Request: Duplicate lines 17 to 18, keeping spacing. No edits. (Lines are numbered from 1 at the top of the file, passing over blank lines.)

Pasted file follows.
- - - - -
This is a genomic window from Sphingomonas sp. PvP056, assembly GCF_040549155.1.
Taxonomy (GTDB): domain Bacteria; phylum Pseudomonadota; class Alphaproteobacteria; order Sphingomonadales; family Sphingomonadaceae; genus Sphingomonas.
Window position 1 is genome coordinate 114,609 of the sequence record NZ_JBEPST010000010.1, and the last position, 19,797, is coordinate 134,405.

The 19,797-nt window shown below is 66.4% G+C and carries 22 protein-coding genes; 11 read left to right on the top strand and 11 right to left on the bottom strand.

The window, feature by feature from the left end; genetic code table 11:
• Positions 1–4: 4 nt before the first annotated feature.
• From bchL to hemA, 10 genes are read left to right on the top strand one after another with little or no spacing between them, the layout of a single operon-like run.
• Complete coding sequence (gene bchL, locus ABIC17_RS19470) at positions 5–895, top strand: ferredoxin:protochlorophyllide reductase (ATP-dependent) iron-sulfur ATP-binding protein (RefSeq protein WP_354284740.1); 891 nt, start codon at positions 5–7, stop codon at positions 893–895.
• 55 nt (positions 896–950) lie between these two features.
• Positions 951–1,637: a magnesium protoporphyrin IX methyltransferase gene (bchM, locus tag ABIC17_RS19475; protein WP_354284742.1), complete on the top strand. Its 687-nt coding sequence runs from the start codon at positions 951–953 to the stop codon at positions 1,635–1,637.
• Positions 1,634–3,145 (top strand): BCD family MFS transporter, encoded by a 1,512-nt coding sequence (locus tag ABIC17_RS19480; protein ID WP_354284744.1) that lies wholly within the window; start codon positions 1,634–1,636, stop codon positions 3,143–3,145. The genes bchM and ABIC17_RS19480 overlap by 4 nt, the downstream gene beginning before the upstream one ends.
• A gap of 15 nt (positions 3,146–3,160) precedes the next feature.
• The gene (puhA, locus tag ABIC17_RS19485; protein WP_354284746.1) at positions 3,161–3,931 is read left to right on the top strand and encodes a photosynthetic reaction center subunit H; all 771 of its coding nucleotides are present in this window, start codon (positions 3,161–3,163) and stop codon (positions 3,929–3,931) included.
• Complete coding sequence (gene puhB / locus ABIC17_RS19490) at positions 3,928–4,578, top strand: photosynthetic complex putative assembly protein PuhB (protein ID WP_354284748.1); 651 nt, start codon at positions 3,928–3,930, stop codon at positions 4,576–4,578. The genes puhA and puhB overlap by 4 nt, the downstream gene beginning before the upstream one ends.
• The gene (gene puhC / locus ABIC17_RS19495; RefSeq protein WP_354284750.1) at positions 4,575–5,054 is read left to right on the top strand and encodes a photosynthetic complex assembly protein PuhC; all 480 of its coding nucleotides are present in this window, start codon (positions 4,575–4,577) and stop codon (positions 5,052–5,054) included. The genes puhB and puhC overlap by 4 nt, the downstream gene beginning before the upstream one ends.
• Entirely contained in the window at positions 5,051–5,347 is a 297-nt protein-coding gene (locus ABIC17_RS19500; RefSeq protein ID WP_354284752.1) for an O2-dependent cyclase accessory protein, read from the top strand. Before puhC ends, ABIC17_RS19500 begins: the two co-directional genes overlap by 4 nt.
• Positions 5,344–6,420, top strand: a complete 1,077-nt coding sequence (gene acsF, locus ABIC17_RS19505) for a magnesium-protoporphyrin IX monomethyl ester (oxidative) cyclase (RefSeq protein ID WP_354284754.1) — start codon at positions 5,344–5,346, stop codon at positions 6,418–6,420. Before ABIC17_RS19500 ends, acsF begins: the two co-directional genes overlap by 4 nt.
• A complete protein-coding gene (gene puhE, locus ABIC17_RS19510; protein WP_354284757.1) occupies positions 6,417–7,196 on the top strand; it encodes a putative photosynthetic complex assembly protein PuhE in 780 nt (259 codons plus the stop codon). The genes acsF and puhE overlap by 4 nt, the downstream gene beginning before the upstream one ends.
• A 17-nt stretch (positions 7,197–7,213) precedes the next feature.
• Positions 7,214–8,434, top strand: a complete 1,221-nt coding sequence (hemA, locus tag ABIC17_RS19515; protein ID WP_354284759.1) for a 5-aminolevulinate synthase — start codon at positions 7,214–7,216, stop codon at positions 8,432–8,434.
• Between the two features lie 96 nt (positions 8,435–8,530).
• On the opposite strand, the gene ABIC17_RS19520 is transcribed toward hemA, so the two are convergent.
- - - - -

• Positions 5,344–6,420, top strand: a complete 1,077-nt coding sequence (gene acsF, locus ABIC17_RS19505) for a magnesium-protoporphyrin IX monomethyl ester (oxidative) cyclase (RefSeq protein ID WP_354284754.1) — start codon at positions 5,344–5,346, stop codon at positions 6,418–6,420. Before ABIC17_RS19500 ends, acsF begins: the two co-directional genes overlap by 4 nt.
• A complete protein-coding gene (gene puhE, locus ABIC17_RS19510; protein WP_354284757.1) occupies positions 6,417–7,196 on the top strand; it encodes a putative photosynthetic complex assembly protein PuhE in 780 nt (259 codons plus the stop codon). The genes acsF and puhE overlap by 4 nt, the downstream gene beginning before the upstream one ends.